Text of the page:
Despite admitting to the crime, Parker told Mondoweiss that the context of coercion negates the validity of the confession. “International law demands that any statement made as a result of torture or ill-treatment must be excluded as evidence in any proceeding” he explained; “ any confession or incriminating statements made by Ahmad as a result of torture must not be used as evidence against him.”
Before the release of the interrogation footage the case made headlines when Palestinian President Mahmoud Abbas mistakenly stated that Israeli security forces had executed Ahmad Manasra after the stabbing attack. During the incident, which occurred on October 12th, two Israel’s aged 13 and 21 were seriously injured and Manasra’s 15-year old cousin, Hassan, was shot dead by Israeli forces. A car knocked Mansara down as he tried to flee the scene.
A disturbing film shot by a passer by of the immediate aftermath of the attack also went viral, showing Mansara’s small body splayed on the sidewalk in a pool of blood, as onlookers yell at him “Die, son of a b***h die!”
According to local news source Ma’an, the court rejected the family’s pleas that Manasra be placed under house arrest. Instead, he will be detained in a closed facility in Galilee until his prosecution, with his next court date set for December 6th.
Under current Israeli legislation, Manasra cannot serve a prison sentence until he turns 14 in January, after which he could face years of incarceration. However this particular case has prompted the Israeli Justice Ministry to draft a bill a few days ago, in which children as young as 12 could be given prison sentences if convicted of manslaughter, murder or attempted murder. The bill will apply to Palestinian residents of Jerusalem, despite the fact they are not citizens of the state of Israel.
Sadly, it doesn’t seem as if Manasra will be the last of such cases involving Palestinian minors. 12-year old Ali Ihab Hassab Ali was shot three times after stabbing an Israeli guard in Jerusalem yesterday, and is currently being held under Israeli police custody in Hadassah hospital.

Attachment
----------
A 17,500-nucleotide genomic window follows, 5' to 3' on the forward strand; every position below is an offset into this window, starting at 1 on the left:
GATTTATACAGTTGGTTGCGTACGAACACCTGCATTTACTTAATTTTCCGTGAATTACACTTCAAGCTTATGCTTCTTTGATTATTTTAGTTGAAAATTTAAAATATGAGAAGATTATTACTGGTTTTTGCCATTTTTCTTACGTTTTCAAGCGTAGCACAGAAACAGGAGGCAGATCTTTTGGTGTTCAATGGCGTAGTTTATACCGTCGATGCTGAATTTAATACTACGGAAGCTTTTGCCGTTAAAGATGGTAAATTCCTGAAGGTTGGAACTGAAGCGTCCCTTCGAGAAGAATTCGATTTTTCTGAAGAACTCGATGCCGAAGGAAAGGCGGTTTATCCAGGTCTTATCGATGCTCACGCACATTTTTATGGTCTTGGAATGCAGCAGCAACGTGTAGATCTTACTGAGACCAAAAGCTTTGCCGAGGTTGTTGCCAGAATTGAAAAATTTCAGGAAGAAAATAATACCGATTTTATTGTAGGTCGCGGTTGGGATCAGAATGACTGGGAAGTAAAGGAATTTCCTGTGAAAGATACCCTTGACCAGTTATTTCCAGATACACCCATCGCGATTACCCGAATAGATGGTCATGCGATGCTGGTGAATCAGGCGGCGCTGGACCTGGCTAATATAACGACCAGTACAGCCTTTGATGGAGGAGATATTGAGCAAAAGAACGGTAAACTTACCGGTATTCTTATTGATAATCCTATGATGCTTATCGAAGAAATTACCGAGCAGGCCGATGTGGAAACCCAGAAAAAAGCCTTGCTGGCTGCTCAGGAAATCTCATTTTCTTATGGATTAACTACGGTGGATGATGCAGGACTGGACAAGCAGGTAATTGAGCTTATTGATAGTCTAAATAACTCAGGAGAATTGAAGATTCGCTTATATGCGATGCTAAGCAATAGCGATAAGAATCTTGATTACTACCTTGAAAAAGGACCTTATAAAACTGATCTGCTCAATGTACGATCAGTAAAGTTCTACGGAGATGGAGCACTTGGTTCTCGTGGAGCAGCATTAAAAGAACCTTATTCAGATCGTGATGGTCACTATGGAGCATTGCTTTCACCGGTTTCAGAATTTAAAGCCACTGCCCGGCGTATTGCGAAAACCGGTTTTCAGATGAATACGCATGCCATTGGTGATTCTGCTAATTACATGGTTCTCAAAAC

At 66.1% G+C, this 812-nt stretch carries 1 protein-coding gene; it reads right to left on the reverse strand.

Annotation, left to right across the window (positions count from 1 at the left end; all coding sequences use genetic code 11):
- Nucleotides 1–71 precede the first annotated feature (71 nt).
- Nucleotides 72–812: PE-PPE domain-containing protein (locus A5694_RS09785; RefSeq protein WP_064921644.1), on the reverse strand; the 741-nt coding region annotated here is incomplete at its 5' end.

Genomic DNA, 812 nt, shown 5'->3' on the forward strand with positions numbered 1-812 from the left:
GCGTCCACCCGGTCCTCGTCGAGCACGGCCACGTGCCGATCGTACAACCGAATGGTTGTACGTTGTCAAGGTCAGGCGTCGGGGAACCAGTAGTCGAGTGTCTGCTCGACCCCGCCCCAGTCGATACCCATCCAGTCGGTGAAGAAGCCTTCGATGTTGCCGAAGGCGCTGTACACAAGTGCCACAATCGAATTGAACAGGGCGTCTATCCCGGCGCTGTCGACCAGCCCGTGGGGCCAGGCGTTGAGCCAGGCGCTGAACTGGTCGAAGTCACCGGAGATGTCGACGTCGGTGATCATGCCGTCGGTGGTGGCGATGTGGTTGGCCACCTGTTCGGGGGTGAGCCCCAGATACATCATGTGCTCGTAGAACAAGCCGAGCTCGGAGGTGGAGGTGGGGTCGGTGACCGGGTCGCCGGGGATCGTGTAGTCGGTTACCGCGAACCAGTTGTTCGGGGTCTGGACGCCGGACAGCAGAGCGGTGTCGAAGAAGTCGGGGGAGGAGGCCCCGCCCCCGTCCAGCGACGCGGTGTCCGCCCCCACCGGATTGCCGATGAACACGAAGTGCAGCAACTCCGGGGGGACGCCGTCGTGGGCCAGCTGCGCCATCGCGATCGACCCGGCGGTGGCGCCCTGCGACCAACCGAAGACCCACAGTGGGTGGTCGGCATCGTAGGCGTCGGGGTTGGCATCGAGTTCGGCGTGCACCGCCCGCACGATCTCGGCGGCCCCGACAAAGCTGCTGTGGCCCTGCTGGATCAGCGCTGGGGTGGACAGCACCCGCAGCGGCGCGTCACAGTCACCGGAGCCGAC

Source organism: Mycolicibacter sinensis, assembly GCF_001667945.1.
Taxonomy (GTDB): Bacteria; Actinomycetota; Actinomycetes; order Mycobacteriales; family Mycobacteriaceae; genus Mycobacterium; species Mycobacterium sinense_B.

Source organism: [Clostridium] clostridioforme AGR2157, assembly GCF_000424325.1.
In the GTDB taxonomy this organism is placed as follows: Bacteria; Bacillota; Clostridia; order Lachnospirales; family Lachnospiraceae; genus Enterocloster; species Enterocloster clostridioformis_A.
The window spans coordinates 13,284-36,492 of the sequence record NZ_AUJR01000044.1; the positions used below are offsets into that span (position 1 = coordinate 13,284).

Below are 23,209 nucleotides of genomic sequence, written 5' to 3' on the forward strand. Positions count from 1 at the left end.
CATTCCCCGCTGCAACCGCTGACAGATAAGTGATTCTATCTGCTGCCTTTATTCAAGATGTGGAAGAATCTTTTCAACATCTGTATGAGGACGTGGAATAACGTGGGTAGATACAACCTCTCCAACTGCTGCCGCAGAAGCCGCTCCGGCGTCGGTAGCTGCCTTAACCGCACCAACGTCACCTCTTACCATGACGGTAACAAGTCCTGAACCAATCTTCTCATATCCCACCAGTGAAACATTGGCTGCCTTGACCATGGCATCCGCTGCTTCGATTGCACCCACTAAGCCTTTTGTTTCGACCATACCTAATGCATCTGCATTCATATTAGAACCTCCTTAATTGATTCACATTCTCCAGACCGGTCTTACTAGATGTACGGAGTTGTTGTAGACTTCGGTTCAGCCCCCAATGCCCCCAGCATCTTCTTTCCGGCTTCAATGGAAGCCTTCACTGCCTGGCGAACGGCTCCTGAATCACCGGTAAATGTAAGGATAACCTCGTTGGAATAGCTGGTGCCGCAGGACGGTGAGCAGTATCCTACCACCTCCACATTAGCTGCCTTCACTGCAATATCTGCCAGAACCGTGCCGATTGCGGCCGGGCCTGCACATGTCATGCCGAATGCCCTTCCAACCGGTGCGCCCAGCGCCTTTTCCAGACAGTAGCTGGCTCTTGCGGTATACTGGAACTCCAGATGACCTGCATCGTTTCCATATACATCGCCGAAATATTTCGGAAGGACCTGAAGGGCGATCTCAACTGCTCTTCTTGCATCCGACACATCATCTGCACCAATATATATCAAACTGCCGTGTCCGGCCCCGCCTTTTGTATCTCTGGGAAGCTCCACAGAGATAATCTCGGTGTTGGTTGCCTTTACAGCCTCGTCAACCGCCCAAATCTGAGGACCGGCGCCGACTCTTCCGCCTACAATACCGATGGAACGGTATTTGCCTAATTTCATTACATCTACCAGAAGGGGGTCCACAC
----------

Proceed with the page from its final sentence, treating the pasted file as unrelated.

Children detained by the Israeli military
Arresting and detaining Palestinian children without a trial in the Israeli military courts is a common method employed by Israeli forces in an attempt to deter involvement in resistance or violence. According to the human rights association Addameer, approximately 700 Palestinian children under the age of 18 are arrested, interrogated and detained by the Israeli army every year. Indeed, the Israeli military raided a home in Hebron last month, seeking to arrest a Palestinian boy accused of throwing stones only to discover he was 3-years old.
In a report released in July 2015, Human Rights Watch stated that “Israeli security forces have used unnecessary force to arrest or detain Palestinian children as young as 11”, including choking them, throwing stun grenades at them, beating them in custody and interrogating them without the presence of parents or lawyers.
When speaking of Israel’s systematic abuse of children, Parker stated that “ill-treatment and torture of Palestinian children in Israeli military detention is widespread with around 75 percent of kids arrested from the West Bank suffering some form of physical violence during arrest, transfer or interrogation. Despite repeated calls to end ill-treatment and torture of Palestinian children in Israeli detention, Israel has persistently failed to implement practical changes to stop violence against child detainees.”
To date 77 Palestinians have been killed since the beginning of last month, 13 of whom are children killed by Israeli forces in what are being condemned by rights groups such as Amnesty International as “unlawful” killings which resemble “extra judicial execution”. The increased use of extreme methods harnessed by the Israeli military in reaction to the current spate of violence raises grave concerns over how Palestinian minors are treated, under a judicial apparatus notorious for the systematic ill-treatment of children.